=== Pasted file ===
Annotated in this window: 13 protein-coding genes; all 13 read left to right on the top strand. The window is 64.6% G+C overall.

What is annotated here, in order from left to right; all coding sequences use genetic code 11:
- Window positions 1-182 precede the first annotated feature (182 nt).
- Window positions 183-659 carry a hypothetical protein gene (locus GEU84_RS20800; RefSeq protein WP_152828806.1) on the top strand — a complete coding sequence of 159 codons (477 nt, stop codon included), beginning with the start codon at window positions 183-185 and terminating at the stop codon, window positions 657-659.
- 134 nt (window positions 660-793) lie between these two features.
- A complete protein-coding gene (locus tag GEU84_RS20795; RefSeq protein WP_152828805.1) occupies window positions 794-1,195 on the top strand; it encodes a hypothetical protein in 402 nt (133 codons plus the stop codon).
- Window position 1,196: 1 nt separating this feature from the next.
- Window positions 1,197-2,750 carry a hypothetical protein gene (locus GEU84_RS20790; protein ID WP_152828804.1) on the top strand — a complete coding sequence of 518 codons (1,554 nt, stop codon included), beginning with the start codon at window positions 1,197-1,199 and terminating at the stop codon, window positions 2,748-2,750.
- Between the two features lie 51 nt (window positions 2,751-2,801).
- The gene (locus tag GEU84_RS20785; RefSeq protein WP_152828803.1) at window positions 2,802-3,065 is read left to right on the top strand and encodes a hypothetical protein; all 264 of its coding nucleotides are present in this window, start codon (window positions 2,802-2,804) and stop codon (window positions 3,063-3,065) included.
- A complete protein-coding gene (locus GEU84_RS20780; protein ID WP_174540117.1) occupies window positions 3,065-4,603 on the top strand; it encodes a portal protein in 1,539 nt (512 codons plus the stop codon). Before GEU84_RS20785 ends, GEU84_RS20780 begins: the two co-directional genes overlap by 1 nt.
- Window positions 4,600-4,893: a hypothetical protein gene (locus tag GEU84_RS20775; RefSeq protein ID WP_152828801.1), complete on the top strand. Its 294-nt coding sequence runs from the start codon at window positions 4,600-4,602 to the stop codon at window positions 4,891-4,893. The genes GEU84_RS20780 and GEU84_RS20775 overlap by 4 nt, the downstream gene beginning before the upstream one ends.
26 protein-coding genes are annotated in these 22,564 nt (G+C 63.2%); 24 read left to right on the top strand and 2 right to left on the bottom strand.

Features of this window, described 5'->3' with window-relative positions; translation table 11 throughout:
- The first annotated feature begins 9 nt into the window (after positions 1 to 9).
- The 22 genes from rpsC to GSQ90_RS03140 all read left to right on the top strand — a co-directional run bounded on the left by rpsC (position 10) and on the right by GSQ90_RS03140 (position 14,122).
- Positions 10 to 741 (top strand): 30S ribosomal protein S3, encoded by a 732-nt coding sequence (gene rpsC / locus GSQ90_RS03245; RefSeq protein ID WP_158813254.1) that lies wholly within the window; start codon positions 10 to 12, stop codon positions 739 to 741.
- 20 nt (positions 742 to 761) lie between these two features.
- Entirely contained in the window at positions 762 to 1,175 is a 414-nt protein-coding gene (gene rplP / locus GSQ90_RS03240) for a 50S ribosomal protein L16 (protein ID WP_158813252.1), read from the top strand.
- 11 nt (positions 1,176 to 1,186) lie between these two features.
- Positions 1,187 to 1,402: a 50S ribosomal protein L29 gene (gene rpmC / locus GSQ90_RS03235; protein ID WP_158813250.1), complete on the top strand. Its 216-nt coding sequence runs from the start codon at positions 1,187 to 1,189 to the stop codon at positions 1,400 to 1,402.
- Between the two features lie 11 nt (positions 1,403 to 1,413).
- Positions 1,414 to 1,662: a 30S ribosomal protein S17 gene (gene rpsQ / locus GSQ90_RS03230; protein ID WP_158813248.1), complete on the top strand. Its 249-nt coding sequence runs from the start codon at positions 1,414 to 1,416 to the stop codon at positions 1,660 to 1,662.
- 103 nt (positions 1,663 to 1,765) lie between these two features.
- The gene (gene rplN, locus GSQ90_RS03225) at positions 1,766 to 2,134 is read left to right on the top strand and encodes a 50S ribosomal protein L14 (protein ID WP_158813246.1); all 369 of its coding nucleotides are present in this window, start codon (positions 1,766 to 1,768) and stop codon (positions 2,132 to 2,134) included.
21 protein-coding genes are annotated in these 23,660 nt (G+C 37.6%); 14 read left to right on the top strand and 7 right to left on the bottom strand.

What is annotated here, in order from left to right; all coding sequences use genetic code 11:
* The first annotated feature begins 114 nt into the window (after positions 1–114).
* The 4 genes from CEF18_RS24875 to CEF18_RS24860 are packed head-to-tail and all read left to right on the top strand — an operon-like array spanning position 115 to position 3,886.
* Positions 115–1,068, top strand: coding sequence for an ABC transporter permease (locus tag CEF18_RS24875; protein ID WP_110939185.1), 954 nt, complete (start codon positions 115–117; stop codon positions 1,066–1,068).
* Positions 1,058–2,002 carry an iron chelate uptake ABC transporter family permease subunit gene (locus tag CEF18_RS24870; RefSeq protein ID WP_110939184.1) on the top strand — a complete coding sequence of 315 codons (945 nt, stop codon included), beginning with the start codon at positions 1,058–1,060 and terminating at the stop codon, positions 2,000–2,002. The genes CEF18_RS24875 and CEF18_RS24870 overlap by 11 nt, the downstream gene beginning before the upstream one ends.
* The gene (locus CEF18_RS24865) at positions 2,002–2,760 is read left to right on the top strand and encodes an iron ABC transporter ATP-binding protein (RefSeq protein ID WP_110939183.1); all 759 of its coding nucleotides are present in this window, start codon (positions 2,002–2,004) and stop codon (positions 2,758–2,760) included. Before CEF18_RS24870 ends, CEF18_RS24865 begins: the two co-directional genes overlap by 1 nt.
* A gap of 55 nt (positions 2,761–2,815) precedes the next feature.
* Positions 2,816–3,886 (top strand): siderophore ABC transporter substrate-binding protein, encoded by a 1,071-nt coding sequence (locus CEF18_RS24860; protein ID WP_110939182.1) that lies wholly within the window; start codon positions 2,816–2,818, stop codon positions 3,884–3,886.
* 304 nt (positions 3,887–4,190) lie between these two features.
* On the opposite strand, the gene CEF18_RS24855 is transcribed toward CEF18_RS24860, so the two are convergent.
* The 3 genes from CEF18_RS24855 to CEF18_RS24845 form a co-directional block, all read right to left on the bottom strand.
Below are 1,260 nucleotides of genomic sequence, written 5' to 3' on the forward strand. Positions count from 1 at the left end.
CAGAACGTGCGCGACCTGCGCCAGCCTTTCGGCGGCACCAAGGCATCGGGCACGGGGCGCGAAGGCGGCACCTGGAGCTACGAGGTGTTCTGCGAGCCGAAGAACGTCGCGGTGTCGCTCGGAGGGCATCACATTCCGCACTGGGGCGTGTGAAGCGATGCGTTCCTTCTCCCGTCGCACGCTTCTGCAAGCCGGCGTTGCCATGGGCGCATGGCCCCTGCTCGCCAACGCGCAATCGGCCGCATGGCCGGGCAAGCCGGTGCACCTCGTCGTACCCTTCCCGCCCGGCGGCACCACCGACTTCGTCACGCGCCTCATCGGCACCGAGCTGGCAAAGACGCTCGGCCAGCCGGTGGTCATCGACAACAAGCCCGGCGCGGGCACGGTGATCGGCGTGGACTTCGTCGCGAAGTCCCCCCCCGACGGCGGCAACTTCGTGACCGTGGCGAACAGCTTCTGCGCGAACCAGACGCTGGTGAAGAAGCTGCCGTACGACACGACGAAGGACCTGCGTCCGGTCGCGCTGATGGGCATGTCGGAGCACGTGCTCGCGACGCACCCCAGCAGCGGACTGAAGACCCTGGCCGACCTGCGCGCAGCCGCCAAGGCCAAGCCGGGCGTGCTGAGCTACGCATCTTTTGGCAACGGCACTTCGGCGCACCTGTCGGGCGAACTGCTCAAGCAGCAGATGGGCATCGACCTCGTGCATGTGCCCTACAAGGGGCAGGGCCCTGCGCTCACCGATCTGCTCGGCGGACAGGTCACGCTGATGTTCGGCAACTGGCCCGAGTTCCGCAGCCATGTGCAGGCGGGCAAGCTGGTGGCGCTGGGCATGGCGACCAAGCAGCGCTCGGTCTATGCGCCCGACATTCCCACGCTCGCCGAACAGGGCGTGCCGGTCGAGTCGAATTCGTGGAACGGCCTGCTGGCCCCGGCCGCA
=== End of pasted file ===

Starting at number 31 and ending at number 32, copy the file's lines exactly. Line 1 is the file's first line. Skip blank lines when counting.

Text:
* Positions 1,058–2,002 carry an iron chelate uptake ABC transporter family permease subunit gene (locus tag CEF18_RS24870; RefSeq protein ID WP_110939184.1) on the top strand — a complete coding sequence of 315 codons (945 nt, stop codon included), beginning with the start codon at positions 1,058–1,060 and terminating at the stop codon, positions 2,000–2,002. The genes CEF18_RS24875 and CEF18_RS24870 overlap by 11 nt, the downstream gene beginning before the upstream one ends.
* The gene (locus CEF18_RS24865) at positions 2,002–2,760 is read left to right on the top strand and encodes an iron ABC transporter ATP-binding protein (RefSeq protein ID WP_110939183.1); all 759 of its coding nucleotides are present in this window, start codon (positions 2,002–2,004) and stop codon (positions 2,758–2,760) included. Before CEF18_RS24870 ends, CEF18_RS24865 begins: the two co-directional genes overlap by 1 nt.